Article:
Third, a link to a 35-slide presentation [backup link]. Some of my references are to here.
Third, a link to Hand, 2008 – an 11-page paper [backup link] that both I and the Report use.
The U.S. is projected to use 5,800,000,000 MW-H by 2030. This comes to an average generation of 662,000 MW. Wind energy’s 20% of this comes to 1,160,000,000 MW-H, or an average of 132,000 MW. So far, so good. The Report proposes installing 305,000 MW of wind capacity to meet this goal. Calculating the Capacity Factor: 132/305 comes to 43.3%. Whoops! Half of that would be more typical. Anyone with even a passing knowledge of wind energy should be rolling their eyes at this point. Surely all those clever people at NREL didn’t make this basic of a mistake, right? Well, let’s see.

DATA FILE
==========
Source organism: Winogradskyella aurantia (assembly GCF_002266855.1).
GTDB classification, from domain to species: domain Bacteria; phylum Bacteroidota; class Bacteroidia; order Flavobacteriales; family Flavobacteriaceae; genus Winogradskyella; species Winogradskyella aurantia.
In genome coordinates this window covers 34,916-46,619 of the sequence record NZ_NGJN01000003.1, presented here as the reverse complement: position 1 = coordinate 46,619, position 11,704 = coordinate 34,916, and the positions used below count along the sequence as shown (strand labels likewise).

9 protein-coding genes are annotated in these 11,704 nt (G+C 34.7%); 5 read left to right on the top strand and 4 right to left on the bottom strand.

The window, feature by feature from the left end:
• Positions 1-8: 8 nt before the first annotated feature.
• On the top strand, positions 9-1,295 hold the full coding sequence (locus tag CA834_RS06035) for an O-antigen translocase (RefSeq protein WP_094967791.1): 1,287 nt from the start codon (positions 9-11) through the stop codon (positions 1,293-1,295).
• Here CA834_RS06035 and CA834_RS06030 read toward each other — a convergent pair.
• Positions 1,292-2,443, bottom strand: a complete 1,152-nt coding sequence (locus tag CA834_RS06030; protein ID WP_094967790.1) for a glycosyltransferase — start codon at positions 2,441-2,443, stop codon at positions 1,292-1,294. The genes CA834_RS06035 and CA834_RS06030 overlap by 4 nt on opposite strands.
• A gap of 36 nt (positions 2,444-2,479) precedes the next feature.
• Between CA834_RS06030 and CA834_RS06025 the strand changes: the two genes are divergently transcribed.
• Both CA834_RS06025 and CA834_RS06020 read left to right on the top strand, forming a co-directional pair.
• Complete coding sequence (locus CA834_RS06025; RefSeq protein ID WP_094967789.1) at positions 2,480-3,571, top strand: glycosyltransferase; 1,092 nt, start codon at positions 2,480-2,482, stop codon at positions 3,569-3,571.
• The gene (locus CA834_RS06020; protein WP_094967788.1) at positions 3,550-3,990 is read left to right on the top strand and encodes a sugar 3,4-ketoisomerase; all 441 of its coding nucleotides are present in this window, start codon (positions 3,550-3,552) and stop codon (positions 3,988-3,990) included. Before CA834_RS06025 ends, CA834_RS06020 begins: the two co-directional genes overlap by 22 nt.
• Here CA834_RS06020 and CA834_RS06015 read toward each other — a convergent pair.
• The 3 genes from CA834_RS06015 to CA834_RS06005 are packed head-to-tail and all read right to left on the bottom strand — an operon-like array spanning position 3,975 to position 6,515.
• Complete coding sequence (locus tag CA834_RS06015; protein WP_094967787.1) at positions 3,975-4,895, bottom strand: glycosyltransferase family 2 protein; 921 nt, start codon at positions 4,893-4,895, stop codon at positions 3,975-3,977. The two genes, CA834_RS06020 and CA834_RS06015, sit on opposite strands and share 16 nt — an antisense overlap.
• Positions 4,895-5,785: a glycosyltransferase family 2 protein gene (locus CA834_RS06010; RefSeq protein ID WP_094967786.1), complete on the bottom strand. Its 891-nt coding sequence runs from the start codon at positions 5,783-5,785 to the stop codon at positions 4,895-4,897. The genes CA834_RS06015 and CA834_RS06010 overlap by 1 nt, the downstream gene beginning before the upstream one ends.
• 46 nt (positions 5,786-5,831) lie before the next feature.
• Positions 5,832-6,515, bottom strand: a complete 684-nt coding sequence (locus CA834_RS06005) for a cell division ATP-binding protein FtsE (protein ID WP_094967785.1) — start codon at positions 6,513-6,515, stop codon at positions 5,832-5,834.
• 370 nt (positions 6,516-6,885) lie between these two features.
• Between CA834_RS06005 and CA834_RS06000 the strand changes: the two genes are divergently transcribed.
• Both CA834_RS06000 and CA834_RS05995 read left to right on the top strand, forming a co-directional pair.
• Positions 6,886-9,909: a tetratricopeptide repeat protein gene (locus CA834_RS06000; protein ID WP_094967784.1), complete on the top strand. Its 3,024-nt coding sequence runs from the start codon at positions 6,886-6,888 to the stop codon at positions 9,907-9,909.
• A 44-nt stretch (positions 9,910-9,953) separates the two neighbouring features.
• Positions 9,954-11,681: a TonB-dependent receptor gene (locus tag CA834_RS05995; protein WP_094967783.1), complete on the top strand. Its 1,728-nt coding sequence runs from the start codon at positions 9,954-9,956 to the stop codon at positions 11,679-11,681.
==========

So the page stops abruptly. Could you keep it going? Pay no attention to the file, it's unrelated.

If you look at their primary assumptions (slide 5), one of them is that the CF increases by 15% by 2030. 15% doesn’t sound like much, given the march of technology and all, but the devil is in the details. First off, most of us would think the 15% is an increase from the current base; in other words, if the current CF is 30%, the increase goes to 34.5%. However, that’s not what they meant. They’re going from 30% to 45%, which by most logic is a 50% gain in efficiency. They offer two lines of logic to justify this.
First, they speculate that turbines will be getting bigger and more importantly the towers higher, where the winds are better. The problem I see with this is that absent some unanticipated metallurgical breakthrough there’s no way to significantly increase the height without increasing the diameter, and there’s no way to transport anything much bigger on U.S. roads. They offer no clues as to how these larger towers will arrive at their projects – see p. 26 of the full report – and even acknowledge the size and height limitations of land-based turbines. Yet they continue to hold to the assumption. This is not scientific behavior.